Iron metabolism and lymphocyte characterisation during Covid-19 infection in ICU patients: an observational cohort study

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  • Giuliano Bolondi, Bufalini Hospital Cesena
  • ,
  • Emanuele Russo, Bufalini Hospital Cesena
  • ,
  • Emiliano Gamberini, Bufalini Hospital Cesena
  • ,
  • Alessandro Circelli, Bufalini Hospital Cesena
  • ,
  • Manlio Cosimo Claudio Meca, Bufalini Hospital Cesena
  • ,
  • Etrusca Brogi, Bufalini Hospital Cesena
  • ,
  • Lorenzo Viola, Bufalini Hospital Cesena
  • ,
  • Luca Bissoni, Bufalini Hospital Cesena
  • ,
  • Venerino Poletti, Morgagni Hospital
  • ,
  • Vanni Agnoletti, Bufalini Hospital Cesena

BACKGROUND: Iron metabolism and immune response to SARS-CoV-2 have not been described yet in intensive care patients, although they are likely involved in Covid-19 pathogenesis. METHODS: We performed an observational study during the peak of pandemic in our intensive care unit, dosing D-dimer, C-reactive protein, troponin T, lactate dehydrogenase, ferritin, serum iron, transferrin, transferrin saturation, transferrin soluble receptor, lymphocyte count and NK, CD3, CD4, CD8 and B subgroups of 31 patients during the first 2 weeks of their ICU stay. Correlation with mortality and severity at the time of admission was tested with the Spearman coefficient and Mann-Whitney test. Trends over time were tested with the Kruskal-Wallis analysis. RESULTS: Lymphopenia is severe and constant, with a nadir on day 2 of ICU stay (median 0.555 109/L; interquartile range (IQR) 0.450 109/L); all lymphocytic subgroups are dramatically reduced in critically ill patients, while CD4/CD8 ratio remains normal. Neither ferritin nor lymphocyte count follows significant trends in ICU patients. Transferrin saturation is extremely reduced at ICU admission (median 9%; IQR 7%), then significantly increases at days 3 to 6 (median 33%, IQR 26.5%, p value 0.026). The same trend is observed with serum iron levels (median 25.5 μg/L, IQR 69 μg/L at admission; median 73 μg/L, IQR 56 μg/L on days 3 to 6) without reaching statistical significance. Hyperferritinemia is constant during intensive care stay: however, its dosage might be helpful in individuating patients developing haemophagocytic lymphohistiocytosis. D-dimer is elevated and progressively increases from admission (median 1319 μg/L; IQR 1285 μg/L) to days 3 to 6 (median 6820 μg/L; IQR 6619 μg/L), despite not reaching significant results. We describe trends of all the abovementioned parameters during ICU stay. CONCLUSIONS: The description of iron metabolism and lymphocyte count in Covid-19 patients admitted to the intensive care unit provided with this paper might allow a wider understanding of SARS-CoV-2 pathophysiology.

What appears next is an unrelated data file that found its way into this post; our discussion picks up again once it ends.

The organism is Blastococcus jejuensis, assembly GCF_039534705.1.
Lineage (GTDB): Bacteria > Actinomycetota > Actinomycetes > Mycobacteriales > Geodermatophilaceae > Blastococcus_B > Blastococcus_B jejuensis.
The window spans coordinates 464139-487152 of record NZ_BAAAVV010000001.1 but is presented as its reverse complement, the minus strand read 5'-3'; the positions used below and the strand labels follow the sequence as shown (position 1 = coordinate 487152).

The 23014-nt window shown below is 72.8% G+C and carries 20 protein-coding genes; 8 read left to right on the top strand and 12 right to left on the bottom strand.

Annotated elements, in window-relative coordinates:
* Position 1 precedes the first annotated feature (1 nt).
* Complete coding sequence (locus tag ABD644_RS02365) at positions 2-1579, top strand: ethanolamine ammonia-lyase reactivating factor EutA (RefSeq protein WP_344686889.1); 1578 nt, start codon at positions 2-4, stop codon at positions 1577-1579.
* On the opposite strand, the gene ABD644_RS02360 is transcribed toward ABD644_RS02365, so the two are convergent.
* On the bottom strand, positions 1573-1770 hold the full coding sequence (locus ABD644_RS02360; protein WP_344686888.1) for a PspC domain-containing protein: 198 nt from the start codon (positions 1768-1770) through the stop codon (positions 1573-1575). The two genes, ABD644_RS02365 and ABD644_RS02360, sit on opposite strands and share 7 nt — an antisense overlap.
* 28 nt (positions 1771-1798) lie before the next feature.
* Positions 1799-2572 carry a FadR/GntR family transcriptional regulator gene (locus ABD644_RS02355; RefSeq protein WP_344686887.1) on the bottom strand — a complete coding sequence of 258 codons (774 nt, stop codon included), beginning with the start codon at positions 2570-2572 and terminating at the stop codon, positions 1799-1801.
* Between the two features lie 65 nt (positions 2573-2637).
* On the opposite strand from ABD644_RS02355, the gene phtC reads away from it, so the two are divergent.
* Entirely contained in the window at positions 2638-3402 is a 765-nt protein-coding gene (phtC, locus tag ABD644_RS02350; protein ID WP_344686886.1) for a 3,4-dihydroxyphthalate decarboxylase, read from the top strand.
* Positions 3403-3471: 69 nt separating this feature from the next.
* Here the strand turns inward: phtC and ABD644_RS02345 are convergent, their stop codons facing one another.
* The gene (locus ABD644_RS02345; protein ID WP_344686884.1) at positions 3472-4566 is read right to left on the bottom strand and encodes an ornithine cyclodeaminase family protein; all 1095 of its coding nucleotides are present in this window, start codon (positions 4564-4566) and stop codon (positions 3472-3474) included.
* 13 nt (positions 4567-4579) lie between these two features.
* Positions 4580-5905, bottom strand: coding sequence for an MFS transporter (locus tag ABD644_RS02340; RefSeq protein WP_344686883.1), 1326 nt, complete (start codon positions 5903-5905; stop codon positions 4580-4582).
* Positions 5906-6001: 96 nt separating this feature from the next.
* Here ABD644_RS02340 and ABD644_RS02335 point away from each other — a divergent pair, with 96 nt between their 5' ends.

Original languageEnglish
Article number41
JournalWorld Journal of Emergency Surgery
Number of pages8
Publication statusPublished - 2020

    Research areas

  • Coagulation, Coronavirus, COVID-19, Critical care, Ferritins, Immunity, Iron, Lymphocytes, Lymphopenia, MeSH repository (3-10), SARS-CoV-2

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